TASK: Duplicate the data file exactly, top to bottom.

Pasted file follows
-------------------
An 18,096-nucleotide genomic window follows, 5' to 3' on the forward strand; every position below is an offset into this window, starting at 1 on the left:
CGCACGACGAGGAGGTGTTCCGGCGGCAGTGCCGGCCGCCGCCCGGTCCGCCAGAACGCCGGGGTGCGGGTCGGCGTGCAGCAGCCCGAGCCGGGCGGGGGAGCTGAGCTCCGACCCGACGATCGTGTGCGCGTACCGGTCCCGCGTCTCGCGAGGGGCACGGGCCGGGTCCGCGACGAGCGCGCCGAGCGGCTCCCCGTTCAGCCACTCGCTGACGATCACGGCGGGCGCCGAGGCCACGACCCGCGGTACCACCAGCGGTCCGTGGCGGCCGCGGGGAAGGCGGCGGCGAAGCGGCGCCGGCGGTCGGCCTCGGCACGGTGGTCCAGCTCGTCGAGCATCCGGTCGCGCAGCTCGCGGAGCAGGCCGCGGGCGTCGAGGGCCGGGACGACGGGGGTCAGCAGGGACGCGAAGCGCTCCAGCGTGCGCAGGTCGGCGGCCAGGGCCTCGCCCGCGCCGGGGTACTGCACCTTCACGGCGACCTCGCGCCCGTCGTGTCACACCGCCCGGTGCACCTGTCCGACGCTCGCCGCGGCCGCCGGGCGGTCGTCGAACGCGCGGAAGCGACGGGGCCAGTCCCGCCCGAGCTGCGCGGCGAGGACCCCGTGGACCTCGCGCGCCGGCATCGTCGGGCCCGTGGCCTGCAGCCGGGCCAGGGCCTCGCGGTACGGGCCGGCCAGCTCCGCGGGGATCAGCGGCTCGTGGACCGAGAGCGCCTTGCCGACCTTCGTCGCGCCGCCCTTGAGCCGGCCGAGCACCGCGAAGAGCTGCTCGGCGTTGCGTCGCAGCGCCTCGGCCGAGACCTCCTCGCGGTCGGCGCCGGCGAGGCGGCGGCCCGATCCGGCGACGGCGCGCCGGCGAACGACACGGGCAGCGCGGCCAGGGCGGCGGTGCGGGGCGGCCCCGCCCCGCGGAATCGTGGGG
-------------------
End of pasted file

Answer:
An 18,096-nucleotide genomic window follows, 5' to 3' on the forward strand; every position below is an offset into this window, starting at 1 on the left:
CGCACGACGAGGAGGTGTTCCGGCGGCAGTGCCGGCCGCCGCCCGGTCCGCCAGAACGCCGGGGTGCGGGTCGGCGTGCAGCAGCCCGAGCCGGGCGGGGGAGCTGAGCTCCGACCCGACGATCGTGTGCGCGTACCGGTCCCGCGTCTCGCGAGGGGCACGGGCCGGGTCCGCGACGAGCGCGCCGAGCGGCTCCCCGTTCAGCCACTCGCTGACGATCACGGCGGGCGCCGAGGCCACGACCCGCGGTACCACCAGCGGTCCGTGGCGGCCGCGGGGAAGGCGGCGGCGAAGCGGCGCCGGCGGTCGGCCTCGGCACGGTGGTCCAGCTCGTCGAGCATCCGGTCGCGCAGCTCGCGGAGCAGGCCGCGGGCGTCGAGGGCCGGGACGACGGGGGTCAGCAGGGACGCGAAGCGCTCCAGCGTGCGCAGGTCGGCGGCCAGGGCCTCGCCCGCGCCGGGGTACTGCACCTTCACGGCGACCTCGCGCCCGTCGTGTCACACCGCCCGGTGCACCTGTCCGACGCTCGCCGCGGCCGCCGGGCGGTCGTCGAACGCGCGGAAGCGACGGGGCCAGTCCCGCCCGAGCTGCGCGGCGAGGACCCCGTGGACCTCGCGCGCCGGCATCGTCGGGCCCGTGGCCTGCAGCCGGGCCAGGGCCTCGCGGTACGGGCCGGCCAGCTCCGCGGGGATCAGCGGCTCGTGGACCGAGAGCGCCTTGCCGACCTTCGTCGCGCCGCCCTTGAGCCGGCCGAGCACCGCGAAGAGCTGCTCGGCGTTGCGTCGCAGCGCCTCGGCCGAGACCTCCTCGCGGTCGGCGCCGGCGAGGCGGCGGCCCGATCCGGCGACGGCGCGCCGGCGAACGACACGGGCAGCGCGGCCAGGGCGGCGGTGCGGGGCGGCCCCGCCCCGCGGAATCGTGGGG